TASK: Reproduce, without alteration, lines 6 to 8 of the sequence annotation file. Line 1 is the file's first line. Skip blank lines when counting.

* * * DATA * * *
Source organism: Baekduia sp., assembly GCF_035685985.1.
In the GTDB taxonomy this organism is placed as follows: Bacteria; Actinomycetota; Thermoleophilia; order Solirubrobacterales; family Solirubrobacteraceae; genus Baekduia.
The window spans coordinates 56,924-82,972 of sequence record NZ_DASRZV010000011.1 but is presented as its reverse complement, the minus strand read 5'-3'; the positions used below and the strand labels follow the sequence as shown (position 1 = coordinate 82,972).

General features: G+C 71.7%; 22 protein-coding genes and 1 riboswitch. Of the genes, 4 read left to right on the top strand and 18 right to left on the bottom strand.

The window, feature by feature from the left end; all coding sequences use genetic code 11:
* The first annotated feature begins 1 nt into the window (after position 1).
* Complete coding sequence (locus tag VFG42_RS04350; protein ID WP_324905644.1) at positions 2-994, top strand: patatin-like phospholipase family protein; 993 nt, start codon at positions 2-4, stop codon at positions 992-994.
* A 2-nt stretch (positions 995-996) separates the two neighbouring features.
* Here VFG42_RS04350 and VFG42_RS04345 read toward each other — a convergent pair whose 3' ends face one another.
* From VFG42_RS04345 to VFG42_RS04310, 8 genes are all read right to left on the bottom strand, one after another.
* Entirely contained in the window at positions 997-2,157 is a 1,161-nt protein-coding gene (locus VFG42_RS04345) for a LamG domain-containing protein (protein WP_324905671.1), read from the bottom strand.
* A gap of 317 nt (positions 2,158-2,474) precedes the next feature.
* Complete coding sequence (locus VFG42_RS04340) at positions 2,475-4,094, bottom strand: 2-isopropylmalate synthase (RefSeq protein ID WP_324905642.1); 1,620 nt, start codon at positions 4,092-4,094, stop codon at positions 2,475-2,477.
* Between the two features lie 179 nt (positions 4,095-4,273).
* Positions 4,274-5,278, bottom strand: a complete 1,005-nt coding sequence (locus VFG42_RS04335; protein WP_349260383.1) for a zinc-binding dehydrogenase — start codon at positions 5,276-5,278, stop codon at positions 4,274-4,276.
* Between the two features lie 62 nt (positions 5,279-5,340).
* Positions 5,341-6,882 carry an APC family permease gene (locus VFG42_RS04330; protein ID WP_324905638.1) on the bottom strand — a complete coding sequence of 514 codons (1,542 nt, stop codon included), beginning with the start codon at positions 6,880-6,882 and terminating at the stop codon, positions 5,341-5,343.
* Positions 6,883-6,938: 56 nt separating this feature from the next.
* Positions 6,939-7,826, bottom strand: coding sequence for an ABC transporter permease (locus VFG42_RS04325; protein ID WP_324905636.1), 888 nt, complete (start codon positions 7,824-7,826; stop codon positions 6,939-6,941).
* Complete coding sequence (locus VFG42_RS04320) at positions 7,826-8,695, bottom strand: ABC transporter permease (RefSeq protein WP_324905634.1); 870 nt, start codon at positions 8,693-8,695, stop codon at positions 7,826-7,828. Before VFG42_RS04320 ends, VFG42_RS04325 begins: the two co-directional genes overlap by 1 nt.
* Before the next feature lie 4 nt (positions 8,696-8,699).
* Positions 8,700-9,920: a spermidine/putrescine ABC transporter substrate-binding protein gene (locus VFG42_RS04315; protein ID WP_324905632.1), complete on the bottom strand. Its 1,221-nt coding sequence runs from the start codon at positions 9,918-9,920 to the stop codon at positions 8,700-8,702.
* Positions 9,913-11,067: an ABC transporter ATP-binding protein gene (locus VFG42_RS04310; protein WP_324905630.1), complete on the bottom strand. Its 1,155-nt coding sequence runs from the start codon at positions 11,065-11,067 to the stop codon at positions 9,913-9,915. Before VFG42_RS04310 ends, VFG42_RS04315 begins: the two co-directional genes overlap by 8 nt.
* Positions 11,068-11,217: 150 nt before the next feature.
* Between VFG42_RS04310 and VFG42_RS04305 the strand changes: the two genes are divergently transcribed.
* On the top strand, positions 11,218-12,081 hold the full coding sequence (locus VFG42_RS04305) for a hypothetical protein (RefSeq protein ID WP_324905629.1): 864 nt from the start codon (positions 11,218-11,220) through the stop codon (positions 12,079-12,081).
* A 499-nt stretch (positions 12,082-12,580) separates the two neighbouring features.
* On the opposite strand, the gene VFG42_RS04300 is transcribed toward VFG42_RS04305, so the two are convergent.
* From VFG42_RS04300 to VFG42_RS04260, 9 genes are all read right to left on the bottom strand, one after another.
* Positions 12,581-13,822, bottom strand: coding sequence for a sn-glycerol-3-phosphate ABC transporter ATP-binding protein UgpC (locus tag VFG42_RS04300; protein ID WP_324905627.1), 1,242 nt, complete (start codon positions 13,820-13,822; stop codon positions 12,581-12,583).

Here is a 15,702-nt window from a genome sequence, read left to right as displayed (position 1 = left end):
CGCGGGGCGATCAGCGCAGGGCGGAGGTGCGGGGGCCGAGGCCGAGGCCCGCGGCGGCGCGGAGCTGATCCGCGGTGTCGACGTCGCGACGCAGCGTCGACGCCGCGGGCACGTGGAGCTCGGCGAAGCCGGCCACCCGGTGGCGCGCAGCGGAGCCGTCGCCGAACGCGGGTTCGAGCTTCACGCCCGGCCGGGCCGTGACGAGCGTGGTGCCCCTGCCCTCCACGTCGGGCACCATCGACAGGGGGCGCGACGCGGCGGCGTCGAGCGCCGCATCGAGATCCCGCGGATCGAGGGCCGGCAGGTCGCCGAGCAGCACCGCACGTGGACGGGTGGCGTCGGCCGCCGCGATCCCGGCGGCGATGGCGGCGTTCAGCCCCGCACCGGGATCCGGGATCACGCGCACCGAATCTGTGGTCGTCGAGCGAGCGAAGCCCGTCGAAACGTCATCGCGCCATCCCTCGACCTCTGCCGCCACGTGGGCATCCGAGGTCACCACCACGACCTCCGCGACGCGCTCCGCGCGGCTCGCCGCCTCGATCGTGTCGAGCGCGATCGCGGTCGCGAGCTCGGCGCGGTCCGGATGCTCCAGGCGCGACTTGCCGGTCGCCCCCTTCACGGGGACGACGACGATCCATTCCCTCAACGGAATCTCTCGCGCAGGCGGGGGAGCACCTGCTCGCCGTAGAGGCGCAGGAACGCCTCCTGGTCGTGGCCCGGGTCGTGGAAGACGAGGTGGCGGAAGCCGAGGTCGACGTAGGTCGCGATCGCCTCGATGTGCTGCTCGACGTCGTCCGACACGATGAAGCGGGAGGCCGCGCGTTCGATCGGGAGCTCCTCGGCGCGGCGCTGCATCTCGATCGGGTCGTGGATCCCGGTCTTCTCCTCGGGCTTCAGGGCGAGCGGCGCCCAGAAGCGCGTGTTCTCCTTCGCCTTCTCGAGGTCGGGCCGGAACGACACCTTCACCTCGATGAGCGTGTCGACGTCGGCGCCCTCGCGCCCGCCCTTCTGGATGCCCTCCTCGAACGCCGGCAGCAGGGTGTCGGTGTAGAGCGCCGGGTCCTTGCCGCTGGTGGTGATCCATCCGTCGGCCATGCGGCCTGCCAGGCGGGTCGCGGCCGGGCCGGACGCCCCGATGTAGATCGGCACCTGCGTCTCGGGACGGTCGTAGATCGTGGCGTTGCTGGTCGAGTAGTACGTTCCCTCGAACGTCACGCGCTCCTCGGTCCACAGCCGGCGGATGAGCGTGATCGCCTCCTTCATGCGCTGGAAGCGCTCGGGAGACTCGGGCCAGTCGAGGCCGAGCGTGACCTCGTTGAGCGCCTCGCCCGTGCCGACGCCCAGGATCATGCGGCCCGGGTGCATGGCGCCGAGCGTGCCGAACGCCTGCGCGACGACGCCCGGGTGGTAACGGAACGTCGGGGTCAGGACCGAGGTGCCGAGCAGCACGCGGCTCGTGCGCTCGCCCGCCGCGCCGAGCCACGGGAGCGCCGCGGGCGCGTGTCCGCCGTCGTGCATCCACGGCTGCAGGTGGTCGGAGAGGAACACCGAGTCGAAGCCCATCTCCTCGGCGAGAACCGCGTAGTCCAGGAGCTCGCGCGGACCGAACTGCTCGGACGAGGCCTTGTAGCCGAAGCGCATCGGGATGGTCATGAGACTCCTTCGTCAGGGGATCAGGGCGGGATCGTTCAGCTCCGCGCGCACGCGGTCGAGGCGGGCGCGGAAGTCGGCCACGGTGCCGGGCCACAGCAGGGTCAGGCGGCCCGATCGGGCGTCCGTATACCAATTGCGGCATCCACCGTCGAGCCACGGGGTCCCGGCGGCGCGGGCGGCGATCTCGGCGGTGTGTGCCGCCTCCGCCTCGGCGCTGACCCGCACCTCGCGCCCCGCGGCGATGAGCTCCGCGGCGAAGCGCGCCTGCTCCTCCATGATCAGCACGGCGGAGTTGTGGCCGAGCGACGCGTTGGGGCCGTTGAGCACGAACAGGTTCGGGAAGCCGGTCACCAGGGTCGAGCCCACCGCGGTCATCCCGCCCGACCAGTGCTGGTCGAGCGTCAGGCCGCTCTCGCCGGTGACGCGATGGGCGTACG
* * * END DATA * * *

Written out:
* The first annotated feature begins 1 nt into the window (after position 1).
* Complete coding sequence (locus tag VFG42_RS04350; protein ID WP_324905644.1) at positions 2-994, top strand: patatin-like phospholipase family protein; 993 nt, start codon at positions 2-4, stop codon at positions 992-994.
* A 2-nt stretch (positions 995-996) separates the two neighbouring features.